Eznec can be downloaded from http://www.eznec.com/. The free demo version suits well for this kind of simple antennas.
|The Eznec model for the vertical dipole for the 7MHz band.|
|Horizontal dipole for 7MHz, at a height of 10m above ground.|
|Horizontal dipole for 7MHz, at a height of 20m above ground.|
What about 21MHz?
This antenna tunes easily into 21MHz, because it's exactly 1,5 wavelengths on that band.
As seen in the elevation diagram in the picture above, there are two lobes, at angles of 11 grades and 42 grades. The 11 grade lobe is not bad (and might explain my DX QSOs on that band), but it's 7db weaker than the 42 grade lobe. What if I put up a real half-wave dipole for 21MHz, so that the top is at around 22 meters? Here is it according to the Eznec theory:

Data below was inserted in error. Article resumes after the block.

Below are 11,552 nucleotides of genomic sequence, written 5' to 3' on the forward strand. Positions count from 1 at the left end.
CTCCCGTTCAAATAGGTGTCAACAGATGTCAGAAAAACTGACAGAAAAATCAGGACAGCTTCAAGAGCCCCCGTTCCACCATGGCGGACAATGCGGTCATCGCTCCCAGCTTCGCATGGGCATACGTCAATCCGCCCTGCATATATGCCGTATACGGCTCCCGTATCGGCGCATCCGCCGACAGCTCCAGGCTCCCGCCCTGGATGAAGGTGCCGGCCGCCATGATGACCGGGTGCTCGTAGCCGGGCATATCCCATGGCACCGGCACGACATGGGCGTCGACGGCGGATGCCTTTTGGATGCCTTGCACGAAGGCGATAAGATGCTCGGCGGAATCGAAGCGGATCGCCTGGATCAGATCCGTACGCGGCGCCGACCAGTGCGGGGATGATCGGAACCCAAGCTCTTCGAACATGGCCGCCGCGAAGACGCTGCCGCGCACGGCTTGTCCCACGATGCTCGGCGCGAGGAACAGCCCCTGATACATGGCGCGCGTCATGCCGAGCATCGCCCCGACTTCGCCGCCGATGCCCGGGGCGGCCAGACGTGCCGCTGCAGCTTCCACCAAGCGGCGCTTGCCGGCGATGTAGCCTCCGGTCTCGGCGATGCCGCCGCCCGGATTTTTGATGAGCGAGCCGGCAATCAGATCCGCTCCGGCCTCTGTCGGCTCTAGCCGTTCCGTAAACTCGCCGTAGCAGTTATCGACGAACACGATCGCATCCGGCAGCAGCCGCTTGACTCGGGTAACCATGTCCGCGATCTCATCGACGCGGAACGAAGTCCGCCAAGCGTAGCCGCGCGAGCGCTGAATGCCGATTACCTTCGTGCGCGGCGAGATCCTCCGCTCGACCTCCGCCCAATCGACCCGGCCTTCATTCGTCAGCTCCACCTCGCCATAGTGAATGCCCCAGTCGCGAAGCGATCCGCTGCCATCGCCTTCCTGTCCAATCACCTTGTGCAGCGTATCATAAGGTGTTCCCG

Wow, a nice 9 grade lobe! At least in theory. Yes, why not, since at these heights we are quite many wavelenghts above the ground. I'll certainly climb up in the three and try that some day! Why not install similar antennas for each band? Do they interfere badly with each other? Hopefully not. I have other tall trees in that case :-)
|The Eznec model for the vertical dipole for the 21MHz band.|
|For comparison, the elevation diagram for a real half-wave dipole for 21MHz, where the top is at a height of 22 meters|